Midnight Sun shines bright in Fairbanks

Posted by Van Williams, ALB Media Director | Jun 24, 2011

Midnight Sun shines bright in Fairbanks




Have glove, will travel.

That’s life for a Fairbanks American Legion Post 11/30/57 baseball player.

The country’s northern most post is forced to travel more than any other team in Alaska, but this weekend the boys are home to host the Midnight Sun Invitational.

“It’s nice to have a tournament,” said Fairbanks coach Brad Wixon. “It’s special because we got that 24 hours of daylight.”

It’s also nice to finally have a home-field advantage at venerable Growden Memorial Park, one of the oldest and most historic ballparks in Alaska.

However the team probably spends more time on the bus than on base.

“We spend more than half the season in Anchorage,” Wixon said.

Not this weekend, though.

This year’s Fairbanks squad is poised for a successful showing, thanks to a veteran team loaded with sluggers.

“I got a lot of seniors this season that are doing really well,” said Wixon, who coaches along with Mark Wade. “We really worked on the weight training through an off-season program to help with our bats.”

That’s not all.

“I got four or five really good pitchers. The defense is solid,” he said. “If our boys bring their game to the field I think we can hang with any of the Anchorage teams.”

The roots of American Legion baseball in Fairbanks can be traced all the way back to the 1960s and 1970s, back when it was the only competitive league before high school baseball was formed in the early 1990s.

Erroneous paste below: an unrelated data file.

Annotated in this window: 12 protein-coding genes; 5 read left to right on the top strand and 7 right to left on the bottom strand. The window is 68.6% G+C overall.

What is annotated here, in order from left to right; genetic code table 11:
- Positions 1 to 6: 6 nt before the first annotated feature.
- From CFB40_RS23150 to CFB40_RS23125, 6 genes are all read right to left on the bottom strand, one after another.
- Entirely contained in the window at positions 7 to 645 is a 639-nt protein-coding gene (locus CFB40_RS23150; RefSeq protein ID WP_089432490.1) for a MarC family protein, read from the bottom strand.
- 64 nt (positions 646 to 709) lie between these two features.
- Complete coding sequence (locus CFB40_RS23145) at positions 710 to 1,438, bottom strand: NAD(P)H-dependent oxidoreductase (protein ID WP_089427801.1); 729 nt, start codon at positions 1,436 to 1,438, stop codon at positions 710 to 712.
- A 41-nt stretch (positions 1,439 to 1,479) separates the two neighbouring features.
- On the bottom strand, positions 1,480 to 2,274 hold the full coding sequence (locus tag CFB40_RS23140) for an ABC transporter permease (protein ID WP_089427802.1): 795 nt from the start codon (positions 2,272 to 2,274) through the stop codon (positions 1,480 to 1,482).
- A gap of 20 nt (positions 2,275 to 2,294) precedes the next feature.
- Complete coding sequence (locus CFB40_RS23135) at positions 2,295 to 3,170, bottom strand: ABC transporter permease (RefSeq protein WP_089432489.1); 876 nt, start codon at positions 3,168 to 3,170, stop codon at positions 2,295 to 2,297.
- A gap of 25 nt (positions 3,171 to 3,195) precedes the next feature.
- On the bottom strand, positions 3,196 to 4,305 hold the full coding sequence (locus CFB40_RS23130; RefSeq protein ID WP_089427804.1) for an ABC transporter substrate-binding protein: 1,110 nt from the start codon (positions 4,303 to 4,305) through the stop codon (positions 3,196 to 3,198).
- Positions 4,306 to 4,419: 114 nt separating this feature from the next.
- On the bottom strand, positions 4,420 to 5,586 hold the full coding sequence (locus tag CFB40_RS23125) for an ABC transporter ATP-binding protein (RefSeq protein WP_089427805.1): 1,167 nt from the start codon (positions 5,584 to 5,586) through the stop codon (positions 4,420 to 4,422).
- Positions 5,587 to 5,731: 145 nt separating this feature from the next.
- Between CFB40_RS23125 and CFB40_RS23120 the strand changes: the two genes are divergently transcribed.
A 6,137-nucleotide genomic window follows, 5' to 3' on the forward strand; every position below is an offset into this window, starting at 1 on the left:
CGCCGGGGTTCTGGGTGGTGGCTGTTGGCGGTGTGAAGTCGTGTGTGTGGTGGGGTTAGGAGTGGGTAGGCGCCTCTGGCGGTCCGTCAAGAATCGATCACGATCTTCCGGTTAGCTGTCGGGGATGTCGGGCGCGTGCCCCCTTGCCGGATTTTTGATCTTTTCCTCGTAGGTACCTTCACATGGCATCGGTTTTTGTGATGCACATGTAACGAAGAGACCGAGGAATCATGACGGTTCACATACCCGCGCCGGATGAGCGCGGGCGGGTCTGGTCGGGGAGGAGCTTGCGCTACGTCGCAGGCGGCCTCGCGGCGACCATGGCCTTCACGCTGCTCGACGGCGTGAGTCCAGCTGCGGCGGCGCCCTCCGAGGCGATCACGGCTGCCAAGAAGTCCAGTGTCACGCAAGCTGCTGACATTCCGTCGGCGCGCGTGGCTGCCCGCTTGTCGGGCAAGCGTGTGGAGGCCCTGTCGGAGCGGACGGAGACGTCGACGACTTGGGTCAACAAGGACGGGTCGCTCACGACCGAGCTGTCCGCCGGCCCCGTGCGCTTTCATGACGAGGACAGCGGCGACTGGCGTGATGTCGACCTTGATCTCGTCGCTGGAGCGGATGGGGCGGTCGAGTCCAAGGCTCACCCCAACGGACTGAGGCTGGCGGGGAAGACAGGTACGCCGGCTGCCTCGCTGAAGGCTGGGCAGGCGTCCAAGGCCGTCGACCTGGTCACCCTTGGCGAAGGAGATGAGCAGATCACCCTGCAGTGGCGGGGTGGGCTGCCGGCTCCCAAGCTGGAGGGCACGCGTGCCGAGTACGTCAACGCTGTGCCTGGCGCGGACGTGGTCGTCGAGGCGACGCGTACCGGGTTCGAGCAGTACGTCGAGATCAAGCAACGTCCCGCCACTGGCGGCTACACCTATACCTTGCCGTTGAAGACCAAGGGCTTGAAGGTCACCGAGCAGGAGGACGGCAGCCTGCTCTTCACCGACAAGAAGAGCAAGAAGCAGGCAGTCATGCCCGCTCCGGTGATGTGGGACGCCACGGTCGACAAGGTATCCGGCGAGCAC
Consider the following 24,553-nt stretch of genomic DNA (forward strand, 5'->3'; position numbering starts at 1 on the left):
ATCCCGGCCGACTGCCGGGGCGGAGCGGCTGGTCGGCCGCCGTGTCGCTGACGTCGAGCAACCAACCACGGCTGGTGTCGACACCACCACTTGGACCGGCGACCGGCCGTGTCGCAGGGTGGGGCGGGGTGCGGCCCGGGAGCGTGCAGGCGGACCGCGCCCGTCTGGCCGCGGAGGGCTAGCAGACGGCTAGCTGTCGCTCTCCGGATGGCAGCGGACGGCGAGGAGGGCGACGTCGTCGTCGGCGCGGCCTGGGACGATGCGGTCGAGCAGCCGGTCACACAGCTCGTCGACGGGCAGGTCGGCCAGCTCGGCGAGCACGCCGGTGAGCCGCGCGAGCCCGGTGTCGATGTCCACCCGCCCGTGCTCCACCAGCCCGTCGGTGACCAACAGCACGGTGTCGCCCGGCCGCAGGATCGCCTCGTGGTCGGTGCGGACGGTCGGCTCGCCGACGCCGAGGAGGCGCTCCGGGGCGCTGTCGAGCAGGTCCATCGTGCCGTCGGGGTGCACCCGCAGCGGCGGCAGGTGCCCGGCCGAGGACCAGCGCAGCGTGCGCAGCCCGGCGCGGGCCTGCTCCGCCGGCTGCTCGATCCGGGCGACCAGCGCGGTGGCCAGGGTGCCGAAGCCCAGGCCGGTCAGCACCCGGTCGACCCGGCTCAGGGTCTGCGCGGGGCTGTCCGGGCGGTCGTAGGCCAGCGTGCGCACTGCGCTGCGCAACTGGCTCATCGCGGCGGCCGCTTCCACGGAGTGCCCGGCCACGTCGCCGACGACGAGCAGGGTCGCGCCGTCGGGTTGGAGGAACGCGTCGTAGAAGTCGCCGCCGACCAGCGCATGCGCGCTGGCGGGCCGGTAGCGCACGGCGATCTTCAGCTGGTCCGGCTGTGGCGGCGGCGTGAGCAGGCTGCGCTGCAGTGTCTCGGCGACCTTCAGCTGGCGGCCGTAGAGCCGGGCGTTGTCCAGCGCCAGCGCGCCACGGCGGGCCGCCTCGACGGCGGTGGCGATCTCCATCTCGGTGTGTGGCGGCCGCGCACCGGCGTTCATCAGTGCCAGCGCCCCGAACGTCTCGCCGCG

“American Legion baseball played a major part in our community and with the development of our kids playing baseball,” said former longtime Fairbanks coach Billy Smith.

Smith was one of the original Fairbanks high school coaches and he helped get the Midnight Sun Invitational off the ground in the late 1990s.

The tournament is a home run.

“Since its inception we’ve had teams from as far as Rhode Island as well as teams from Ohio, Pennsylvania and Oregon,” Smith said.

The history of Post 11/30/57 dates back to the Rufus Johnson days, when Smith said the legendary coach led Fairbanks to a state title in 1972.

“We haven’t won it since then,” Smith said.

“He was the coach here for many years. He’s an Air Force guy and moved here. His son played for the Goldpanners and was drafted out of here. Rufus Johnson is a big name.”

Andrew Wixon is hoping to be a big name, too.

The 20-year-old pitcher and son of the Fairbanks American Legion coach just graduated from junior college to NCAA Division I University of Arkansas-Pine Bluff, making his old man proud.

“I spent many years on my knees catching him,” Brad Wixon said with a laugh. “It’s been a long haul and we’ve put in lots of hours … besides loving coaching and all the boys on my team, I really enjoy going out to the ball field with my sons and spending many hours.”

Andrew Wixon is also crushing it in the classroom, earning a 3.0 in each of his first two years of JC. He is serving as an example for other Fairbanks baseball players who want to graduate to the next level.

That’s why the boys didn’t mind driving down to Anchorage for the 18th annual Bill Lierman Coaches Clinic, where they were exposed to some of the best college coaches in the country.

“I got a lot of good boys on my team and I think the Coaches Clinic has helped them get to junior college baseball,” Wixon said, “so they have a chance to move up to Division I or Division II.”